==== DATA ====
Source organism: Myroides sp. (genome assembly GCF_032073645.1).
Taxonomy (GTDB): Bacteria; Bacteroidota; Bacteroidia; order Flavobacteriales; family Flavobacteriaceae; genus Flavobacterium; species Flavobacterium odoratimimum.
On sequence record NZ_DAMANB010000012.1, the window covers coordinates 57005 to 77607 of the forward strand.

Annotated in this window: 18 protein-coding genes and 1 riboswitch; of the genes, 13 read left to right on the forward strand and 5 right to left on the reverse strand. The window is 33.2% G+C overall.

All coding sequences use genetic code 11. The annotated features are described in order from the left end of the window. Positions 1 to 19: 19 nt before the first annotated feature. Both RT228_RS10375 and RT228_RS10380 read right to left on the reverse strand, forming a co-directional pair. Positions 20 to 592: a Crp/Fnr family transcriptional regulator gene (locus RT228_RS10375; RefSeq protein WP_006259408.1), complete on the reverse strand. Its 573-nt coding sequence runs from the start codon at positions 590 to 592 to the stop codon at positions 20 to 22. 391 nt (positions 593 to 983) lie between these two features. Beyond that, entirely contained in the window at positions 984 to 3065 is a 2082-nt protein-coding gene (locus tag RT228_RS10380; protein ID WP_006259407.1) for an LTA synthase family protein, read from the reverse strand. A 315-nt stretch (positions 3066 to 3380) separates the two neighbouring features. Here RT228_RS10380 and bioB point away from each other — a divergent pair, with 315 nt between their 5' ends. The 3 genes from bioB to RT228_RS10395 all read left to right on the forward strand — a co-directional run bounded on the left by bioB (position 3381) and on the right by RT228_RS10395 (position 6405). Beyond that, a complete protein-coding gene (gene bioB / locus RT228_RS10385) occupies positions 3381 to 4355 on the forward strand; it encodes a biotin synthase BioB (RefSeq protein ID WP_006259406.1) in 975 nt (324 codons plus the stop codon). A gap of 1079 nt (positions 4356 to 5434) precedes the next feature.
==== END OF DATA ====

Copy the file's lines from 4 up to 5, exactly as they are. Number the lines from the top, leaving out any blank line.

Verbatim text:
Annotated in this window: 18 protein-coding genes and 1 riboswitch; of the genes, 13 read left to right on the forward strand and 5 right to left on the reverse strand. The window is 33.2% G+C overall.

All coding sequences use genetic code 11. The annotated features are described in order from the left end of the window. Positions 1 to 19: 19 nt before the first annotated feature. Both RT228_RS10375 and RT228_RS10380 read right to left on the reverse strand, forming a co-directional pair. Positions 20 to 592: a Crp/Fnr family transcriptional regulator gene (locus RT228_RS10375; RefSeq protein WP_006259408.1), complete on the reverse strand. Its 573-nt coding sequence runs from the start codon at positions 590 to 592 to the stop codon at positions 20 to 22. 391 nt (positions 593 to 983) lie between these two features. Beyond that, entirely contained in the window at positions 984 to 3065 is a 2082-nt protein-coding gene (locus tag RT228_RS10380; protein ID WP_006259407.1) for an LTA synthase family protein, read from the reverse strand. A 315-nt stretch (positions 3066 to 3380) separates the two neighbouring features. Here RT228_RS10380 and bioB point away from each other — a divergent pair, with 315 nt between their 5' ends. The 3 genes from bioB to RT228_RS10395 all read left to right on the forward strand — a co-directional run bounded on the left by bioB (position 3381) and on the right by RT228_RS10395 (position 6405). Beyond that, a complete protein-coding gene (gene bioB / locus RT228_RS10385) occupies positions 3381 to 4355 on the forward strand; it encodes a biotin synthase BioB (RefSeq protein ID WP_006259406.1) in 975 nt (324 codons plus the stop codon). A gap of 1079 nt (positions 4356 to 5434) precedes the next feature.